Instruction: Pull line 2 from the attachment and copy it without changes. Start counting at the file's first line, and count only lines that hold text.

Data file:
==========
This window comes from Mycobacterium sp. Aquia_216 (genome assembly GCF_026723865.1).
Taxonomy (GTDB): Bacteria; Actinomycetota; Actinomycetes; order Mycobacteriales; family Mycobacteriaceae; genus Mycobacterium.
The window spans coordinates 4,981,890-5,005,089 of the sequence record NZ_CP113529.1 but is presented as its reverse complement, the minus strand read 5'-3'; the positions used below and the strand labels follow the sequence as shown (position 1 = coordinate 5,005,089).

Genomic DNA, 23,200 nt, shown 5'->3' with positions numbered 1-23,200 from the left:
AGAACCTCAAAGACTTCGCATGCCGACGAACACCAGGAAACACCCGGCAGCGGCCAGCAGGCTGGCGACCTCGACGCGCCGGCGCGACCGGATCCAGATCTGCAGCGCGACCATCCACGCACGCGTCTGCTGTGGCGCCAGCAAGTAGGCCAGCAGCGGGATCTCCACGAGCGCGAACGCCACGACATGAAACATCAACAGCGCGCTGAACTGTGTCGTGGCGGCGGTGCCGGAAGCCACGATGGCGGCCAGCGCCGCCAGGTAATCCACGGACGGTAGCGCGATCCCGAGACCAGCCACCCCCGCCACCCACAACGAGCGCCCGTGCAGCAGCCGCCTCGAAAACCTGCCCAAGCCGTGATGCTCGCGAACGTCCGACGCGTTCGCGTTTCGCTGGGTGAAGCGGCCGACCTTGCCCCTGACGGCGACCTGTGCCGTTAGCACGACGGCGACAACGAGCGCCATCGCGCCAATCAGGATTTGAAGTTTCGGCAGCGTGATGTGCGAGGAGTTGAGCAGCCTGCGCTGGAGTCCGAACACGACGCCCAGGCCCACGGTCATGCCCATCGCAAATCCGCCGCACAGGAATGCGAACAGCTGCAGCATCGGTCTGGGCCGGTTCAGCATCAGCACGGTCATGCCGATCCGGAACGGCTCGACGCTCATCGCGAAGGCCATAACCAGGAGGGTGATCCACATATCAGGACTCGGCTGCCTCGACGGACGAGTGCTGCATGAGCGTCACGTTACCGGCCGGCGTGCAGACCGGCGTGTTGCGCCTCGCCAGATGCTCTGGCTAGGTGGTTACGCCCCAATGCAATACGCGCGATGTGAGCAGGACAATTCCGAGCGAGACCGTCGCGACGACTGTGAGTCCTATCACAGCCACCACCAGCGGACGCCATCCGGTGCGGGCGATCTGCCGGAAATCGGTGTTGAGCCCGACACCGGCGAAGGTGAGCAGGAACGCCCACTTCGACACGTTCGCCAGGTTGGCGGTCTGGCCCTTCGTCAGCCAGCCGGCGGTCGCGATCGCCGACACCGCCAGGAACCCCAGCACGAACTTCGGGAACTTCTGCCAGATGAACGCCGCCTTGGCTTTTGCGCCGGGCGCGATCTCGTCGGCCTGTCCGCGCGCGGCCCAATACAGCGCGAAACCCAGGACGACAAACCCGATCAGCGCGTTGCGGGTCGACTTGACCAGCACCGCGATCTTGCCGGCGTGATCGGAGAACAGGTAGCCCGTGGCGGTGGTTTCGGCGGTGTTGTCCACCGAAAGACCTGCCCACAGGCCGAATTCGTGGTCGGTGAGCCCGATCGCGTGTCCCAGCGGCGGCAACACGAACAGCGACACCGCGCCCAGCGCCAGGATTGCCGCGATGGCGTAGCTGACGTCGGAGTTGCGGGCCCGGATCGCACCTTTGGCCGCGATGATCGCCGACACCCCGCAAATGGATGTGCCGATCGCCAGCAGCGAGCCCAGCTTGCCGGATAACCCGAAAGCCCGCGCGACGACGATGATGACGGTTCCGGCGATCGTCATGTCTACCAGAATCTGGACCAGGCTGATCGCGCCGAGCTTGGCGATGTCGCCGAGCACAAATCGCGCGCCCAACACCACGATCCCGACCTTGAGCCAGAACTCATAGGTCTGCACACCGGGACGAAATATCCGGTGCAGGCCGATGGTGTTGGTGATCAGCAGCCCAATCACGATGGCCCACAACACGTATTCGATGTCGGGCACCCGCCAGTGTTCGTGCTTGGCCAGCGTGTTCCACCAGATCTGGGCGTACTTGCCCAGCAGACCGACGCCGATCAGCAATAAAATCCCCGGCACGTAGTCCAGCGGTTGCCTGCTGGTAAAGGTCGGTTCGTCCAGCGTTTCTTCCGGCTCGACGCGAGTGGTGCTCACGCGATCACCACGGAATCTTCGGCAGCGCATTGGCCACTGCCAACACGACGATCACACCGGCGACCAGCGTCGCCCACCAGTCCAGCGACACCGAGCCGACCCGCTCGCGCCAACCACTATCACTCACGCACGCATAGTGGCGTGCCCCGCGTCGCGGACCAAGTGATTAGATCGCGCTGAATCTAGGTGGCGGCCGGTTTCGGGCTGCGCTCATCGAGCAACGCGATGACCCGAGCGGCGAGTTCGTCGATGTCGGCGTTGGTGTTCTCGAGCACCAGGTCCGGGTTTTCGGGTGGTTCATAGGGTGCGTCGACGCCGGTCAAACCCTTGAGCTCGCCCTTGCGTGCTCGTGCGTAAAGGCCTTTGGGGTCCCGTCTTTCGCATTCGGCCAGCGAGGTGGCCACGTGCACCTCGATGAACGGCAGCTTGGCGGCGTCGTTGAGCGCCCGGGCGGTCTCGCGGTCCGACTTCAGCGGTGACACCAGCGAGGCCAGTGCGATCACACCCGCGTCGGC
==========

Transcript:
Taxonomy (GTDB): Bacteria; Actinomycetota; Actinomycetes; order Mycobacteriales; family Mycobacteriaceae; genus Mycobacterium.